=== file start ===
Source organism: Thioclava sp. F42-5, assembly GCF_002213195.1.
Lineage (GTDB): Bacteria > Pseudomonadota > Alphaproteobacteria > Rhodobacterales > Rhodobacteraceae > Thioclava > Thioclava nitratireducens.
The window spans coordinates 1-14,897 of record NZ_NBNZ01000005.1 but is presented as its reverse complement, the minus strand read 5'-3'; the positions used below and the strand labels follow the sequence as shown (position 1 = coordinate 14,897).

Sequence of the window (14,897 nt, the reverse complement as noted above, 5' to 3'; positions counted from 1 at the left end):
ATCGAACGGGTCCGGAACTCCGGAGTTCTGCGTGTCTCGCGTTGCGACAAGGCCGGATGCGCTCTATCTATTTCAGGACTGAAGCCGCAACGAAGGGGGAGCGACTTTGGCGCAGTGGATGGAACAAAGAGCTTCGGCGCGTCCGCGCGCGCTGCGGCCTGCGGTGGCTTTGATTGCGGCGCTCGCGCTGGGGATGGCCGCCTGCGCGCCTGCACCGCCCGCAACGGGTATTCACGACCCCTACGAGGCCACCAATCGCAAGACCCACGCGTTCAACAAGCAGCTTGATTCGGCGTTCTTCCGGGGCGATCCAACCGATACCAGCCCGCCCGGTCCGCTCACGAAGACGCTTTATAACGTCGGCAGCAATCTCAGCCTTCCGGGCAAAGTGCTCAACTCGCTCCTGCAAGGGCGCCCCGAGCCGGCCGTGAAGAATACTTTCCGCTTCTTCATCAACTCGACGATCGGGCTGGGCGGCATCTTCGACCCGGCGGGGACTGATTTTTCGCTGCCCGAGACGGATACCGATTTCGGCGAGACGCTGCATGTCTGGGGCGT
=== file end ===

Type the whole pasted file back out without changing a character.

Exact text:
Source organism: Thioclava sp. F42-5, assembly GCF_002213195.1.
Lineage (GTDB): Bacteria > Pseudomonadota > Alphaproteobacteria > Rhodobacterales > Rhodobacteraceae > Thioclava > Thioclava nitratireducens.
The window spans coordinates 1-14,897 of record NZ_NBNZ01000005.1 but is presented as its reverse complement, the minus strand read 5'-3'; the positions used below and the strand labels follow the sequence as shown (position 1 = coordinate 14,897).

Sequence of the window (14,897 nt, the reverse complement as noted above, 5' to 3'; positions counted from 1 at the left end):
ATCGAACGGGTCCGGAACTCCGGAGTTCTGCGTGTCTCGCGTTGCGACAAGGCCGGATGCGCTCTATCTATTTCAGGACTGAAGCCGCAACGAAGGGGGAGCGACTTTGGCGCAGTGGATGGAACAAAGAGCTTCGGCGCGTCCGCGCGCGCTGCGGCCTGCGGTGGCTTTGATTGCGGCGCTCGCGCTGGGGATGGCCGCCTGCGCGCCTGCACCGCCCGCAACGGGTATTCACGACCCCTACGAGGCCACCAATCGCAAGACCCACGCGTTCAACAAGCAGCTTGATTCGGCGTTCTTCCGGGGCGATCCAACCGATACCAGCCCGCCCGGTCCGCTCACGAAGACGCTTTATAACGTCGGCAGCAATCTCAGCCTTCCGGGCAAAGTGCTCAACTCGCTCCTGCAAGGGCGCCCCGAGCCGGCCGTGAAGAATACTTTCCGCTTCTTCATCAACTCGACGATCGGGCTGGGCGGCATCTTCGACCCGGCGGGGACTGATTTTTCGCTGCCCGAGACGGATACCGATTTCGGCGAGACGCTGCATGTCTGGGGCGT